SodaStream is hitting back at its ad ban with a TV spot that directs viewers to the original campaign on YouTube, following Clearcast’s last minute cancellation of its campaign last week.
The brand will now air a simple three-frame ad to “protest” the ban and drive traffic to the original ad online. It includes the strapline “If you love the bubbles set them free” on a black background, and then directs audiences to YouTube to see the ad. It is set to the original soundtrack which includes sounds of bottles bursting.
SodaStream says it hopes to demonstrate that “it will not be silenced”.
The “bubble blackout” ad will break during ‘I’m a Celebrity…Get Me Out of Here’ tonight (29 November).
The TV ad was pulled by Clearcast just hours before it was due to air last Thursday (22 November) as the advertising body believed it “denigrated” the soft drinks industry.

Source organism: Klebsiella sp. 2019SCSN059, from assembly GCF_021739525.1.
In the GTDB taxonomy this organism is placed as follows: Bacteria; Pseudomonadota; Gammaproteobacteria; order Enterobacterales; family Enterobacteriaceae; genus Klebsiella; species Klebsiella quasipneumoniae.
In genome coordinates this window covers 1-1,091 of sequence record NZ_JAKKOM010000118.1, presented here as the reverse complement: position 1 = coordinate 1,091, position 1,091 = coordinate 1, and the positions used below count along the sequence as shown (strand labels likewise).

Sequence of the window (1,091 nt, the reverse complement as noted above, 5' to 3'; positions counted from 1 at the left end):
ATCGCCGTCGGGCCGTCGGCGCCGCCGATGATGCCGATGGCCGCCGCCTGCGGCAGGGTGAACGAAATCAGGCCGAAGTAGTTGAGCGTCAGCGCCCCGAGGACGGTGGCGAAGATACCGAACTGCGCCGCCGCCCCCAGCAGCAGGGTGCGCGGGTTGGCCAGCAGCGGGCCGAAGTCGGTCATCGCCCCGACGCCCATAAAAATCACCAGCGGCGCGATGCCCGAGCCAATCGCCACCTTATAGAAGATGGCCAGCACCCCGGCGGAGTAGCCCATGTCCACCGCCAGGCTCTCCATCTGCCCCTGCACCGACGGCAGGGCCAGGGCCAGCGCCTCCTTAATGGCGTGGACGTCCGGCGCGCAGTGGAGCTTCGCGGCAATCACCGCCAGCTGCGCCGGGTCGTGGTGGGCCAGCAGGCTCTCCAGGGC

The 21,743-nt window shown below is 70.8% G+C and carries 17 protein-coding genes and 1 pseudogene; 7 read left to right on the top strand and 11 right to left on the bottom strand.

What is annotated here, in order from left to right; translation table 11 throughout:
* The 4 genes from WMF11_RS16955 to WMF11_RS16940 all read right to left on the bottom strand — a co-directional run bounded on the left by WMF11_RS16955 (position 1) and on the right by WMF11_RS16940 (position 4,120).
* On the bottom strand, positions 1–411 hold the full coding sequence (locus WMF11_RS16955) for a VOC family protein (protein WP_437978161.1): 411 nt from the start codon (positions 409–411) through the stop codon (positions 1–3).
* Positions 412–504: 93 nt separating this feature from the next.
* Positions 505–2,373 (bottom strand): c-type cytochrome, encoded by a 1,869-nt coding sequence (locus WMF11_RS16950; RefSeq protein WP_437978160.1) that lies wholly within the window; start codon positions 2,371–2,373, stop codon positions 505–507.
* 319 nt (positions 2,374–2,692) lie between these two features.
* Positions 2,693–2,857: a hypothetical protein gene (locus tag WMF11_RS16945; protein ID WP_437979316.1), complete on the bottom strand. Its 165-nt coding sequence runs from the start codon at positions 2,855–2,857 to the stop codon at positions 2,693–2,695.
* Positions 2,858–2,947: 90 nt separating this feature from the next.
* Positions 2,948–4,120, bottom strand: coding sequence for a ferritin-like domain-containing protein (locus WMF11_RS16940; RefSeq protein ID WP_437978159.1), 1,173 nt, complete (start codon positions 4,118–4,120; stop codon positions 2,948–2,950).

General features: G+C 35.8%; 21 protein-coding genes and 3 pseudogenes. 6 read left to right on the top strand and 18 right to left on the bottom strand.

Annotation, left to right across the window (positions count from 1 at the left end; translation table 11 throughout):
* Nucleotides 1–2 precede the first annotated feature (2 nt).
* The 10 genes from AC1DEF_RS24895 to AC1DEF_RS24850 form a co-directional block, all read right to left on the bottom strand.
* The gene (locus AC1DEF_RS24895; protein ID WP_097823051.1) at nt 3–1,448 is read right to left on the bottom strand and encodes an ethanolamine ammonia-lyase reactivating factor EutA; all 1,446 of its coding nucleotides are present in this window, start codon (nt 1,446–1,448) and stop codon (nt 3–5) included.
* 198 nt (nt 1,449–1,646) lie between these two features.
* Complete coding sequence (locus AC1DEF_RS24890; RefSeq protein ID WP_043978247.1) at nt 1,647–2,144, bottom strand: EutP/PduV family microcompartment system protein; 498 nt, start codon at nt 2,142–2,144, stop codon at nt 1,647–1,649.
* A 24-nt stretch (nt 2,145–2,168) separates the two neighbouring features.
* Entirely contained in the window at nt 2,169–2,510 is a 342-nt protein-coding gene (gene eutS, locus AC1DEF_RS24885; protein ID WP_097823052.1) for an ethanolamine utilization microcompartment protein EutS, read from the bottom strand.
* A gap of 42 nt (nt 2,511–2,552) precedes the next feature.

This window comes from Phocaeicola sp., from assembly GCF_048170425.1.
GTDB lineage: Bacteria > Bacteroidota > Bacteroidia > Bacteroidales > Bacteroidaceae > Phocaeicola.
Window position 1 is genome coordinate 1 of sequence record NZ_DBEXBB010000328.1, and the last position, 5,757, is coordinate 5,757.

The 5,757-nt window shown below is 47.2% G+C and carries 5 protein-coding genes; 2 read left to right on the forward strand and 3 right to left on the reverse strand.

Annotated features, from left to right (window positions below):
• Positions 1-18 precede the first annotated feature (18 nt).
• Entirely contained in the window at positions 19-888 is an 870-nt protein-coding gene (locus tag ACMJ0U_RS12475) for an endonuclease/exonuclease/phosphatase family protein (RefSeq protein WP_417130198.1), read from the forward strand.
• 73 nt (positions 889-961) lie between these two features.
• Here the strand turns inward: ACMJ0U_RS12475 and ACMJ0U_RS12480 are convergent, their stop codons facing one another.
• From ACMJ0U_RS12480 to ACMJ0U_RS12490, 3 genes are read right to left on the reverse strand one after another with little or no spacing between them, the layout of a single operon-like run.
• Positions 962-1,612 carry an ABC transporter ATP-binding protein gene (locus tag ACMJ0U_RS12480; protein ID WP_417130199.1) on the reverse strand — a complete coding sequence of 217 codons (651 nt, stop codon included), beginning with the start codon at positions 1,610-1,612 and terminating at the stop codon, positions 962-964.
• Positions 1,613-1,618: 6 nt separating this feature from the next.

The brand hopes to promote a “powerful” sustainability message about reducing the plastic bottle waste created by the drinks industry by encouraging people to adopt SodaStream.
SodaStream is appealing Clearcast’s decision and branded it “absurd”. A final decision on whether the ad can air is expected on 3 December.
Fiona Hope, SodaStream UK managing director, says: “We’ve made it very clear that we think the decision to ban our global ad is ridiculous. We would still like to allow UK viewers the chance to see our advert that has been aired across many other countries. We are confident that the British consumer is sophisticated enough to recognise that the
“Blackout Bubble” is only a filler ad and that we’re inviting them to see the real advert on YouTube and decide for themselves whether a ban is justified.”
“There is absolutely nothing disparaging in our original campaign. Every day, 35 million bottles are discarded in the UK, and only around 45% are recycled. In this day and age it makes no sense to hold back the truth from consumers, even if that truth isn’t comfortable to some of us”
It already has more than one million hits on YouTube and has already aired in America, Sweden and Australia as part of an £11m global campaign.